Tasty Mutants: The Invention the Modern Oyster - Atlantic Mobile
Geege Schuman stashed this in Sea Creatures
Over the past three decades, Allen’s patented innovations in oyster culture have transformed this old-fashioned industry. His monster: a sweet, plump morsel called the triploid oyster.
Natural oysters, like humans and most other eukaryotes, are diploid—each of their cells contains two sets of chromosomes, one from each parent. Allen’s innovation has been to create oysters with three sets of chromosomes. The uneven number results in a mostly infertile oyster that, because it doesn’t waste energy producing gametes—eggs and sperm—grows bigger and faster than natural oysters. That means they can be harvested earlier, before they’re affected by the diseasesthat have laid waste to natural oyster populations in places like the Chesapeake Bay and the estuaries of Normandy.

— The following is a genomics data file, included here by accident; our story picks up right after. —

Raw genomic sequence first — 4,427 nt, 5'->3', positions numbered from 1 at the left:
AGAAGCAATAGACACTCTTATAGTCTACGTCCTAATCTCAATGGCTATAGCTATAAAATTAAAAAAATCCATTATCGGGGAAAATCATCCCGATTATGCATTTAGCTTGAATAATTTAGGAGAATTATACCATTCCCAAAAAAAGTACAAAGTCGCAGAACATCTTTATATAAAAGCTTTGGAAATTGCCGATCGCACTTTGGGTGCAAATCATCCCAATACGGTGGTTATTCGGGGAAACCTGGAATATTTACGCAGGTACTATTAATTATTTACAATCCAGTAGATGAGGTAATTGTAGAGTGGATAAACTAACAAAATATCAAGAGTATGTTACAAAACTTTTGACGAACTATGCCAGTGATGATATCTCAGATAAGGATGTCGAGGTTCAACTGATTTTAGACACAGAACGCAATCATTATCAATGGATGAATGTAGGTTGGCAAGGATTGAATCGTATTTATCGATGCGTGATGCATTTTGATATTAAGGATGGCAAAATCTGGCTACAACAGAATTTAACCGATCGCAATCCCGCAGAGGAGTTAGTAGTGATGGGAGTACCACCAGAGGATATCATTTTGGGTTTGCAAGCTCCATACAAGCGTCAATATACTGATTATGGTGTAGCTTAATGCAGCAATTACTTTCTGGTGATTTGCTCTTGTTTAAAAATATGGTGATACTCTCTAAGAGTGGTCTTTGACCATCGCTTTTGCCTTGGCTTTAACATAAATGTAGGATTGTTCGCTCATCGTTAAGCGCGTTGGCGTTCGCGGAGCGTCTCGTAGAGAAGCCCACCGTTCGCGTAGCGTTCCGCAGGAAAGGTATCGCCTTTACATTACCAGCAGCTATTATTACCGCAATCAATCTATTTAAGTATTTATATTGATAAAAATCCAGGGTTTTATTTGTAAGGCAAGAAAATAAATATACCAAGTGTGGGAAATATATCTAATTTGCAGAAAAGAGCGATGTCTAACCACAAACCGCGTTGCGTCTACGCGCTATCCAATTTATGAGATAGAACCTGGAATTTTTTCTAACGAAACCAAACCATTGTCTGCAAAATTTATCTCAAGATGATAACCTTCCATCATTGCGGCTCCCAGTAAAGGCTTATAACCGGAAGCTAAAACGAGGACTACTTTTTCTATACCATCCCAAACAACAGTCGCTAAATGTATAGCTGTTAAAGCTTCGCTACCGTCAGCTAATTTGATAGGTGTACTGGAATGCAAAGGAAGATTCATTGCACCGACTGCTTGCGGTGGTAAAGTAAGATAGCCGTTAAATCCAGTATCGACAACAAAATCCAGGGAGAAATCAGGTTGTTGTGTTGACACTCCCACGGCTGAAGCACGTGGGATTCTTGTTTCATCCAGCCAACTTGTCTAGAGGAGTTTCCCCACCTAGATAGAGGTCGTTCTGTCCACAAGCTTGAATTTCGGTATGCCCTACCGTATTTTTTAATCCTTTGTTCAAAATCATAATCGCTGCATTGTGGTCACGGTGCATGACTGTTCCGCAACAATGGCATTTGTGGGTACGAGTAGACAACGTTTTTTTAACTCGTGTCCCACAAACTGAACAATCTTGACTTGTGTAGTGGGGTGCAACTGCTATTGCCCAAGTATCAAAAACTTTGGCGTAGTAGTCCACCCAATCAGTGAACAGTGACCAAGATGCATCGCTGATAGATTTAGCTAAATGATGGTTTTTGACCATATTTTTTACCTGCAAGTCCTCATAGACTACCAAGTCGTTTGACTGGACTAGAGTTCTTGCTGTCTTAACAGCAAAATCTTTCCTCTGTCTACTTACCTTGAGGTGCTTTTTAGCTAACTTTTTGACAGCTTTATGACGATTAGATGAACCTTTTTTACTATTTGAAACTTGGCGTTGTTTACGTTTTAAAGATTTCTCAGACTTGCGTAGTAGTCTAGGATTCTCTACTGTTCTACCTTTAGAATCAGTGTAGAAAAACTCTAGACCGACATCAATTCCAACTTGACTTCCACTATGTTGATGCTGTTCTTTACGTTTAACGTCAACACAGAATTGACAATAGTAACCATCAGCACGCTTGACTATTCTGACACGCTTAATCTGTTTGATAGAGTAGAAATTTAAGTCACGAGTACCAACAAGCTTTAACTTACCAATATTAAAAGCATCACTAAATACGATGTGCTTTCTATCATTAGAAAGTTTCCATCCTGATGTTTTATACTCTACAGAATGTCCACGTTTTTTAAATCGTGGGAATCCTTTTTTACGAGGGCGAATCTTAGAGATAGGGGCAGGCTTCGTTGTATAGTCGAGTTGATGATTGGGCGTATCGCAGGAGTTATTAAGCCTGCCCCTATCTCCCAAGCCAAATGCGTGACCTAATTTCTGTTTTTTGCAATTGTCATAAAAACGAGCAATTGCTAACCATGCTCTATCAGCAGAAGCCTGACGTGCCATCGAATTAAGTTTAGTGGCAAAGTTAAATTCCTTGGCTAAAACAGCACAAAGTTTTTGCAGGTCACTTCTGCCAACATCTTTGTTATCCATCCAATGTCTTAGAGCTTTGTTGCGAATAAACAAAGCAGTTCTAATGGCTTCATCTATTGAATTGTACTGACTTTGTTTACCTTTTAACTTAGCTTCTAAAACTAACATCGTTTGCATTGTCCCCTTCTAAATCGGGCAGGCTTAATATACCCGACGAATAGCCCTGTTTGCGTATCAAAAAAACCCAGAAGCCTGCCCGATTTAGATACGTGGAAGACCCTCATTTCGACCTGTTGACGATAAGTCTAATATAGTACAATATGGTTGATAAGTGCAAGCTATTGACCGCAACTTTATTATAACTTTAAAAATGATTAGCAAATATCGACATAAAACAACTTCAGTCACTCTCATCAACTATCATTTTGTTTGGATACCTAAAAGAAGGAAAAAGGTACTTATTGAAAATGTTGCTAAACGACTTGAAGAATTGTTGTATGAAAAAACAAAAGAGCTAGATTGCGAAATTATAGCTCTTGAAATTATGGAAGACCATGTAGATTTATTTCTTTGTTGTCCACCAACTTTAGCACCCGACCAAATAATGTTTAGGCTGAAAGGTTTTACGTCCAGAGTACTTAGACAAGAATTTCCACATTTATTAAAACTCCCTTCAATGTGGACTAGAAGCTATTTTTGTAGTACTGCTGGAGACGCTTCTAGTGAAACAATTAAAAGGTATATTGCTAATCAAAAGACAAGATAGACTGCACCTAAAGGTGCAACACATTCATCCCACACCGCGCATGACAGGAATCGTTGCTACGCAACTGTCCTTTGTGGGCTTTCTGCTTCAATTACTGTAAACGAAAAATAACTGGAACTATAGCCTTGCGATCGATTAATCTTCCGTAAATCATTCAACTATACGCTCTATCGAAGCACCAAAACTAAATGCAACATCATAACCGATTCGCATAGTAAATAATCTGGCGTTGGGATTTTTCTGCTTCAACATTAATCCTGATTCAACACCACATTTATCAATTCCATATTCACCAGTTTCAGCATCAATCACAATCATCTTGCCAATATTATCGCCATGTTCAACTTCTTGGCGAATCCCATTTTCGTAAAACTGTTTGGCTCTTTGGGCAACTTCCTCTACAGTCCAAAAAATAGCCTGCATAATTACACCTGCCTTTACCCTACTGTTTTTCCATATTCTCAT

But the biggest advantage is that these triploids are fat and marketable year-round, even during the warm summer months when natural oysters tend to be unsavory, either because their bodies are comprised mostly of gonads, or because they become thin and watery after spawning.
These characteristics—higher yields and a viable summer product—are why farmed triploids have largely replaced naturally harvested oysters in the nation’s restaurants and oyster bars. Even though most of the oysters produced today are still diploids, the bulk of them are shelled and destined for the soup cannery or some other processed oyster product. That’s especially true for the wild-harvested oysters, which tend to grow in clumps and be misshapen. The lucrative trade in oyster on the half-shell laid out before restaurant goers, though, belongs increasingly to Allen’s fat, beautifully shaped triploids.
And, amazingly, he’s invented them twice.
Great article, full of marine biology: http://m.theatlantic.com/technology/arch...
"Their bodies are comprised mostly of gonads."
Well, there goes the appeal of ever eating one.
Eschew the natural ones; eat only the unnatural oyster!
That's as good a marketing campaign as I can think of!
By unsavory they mean dangerously and toxically unhealthy? Oysters should never be eaten in the US in months without an 'r' in them.
Not even the synthetic ones grown in oyster farms?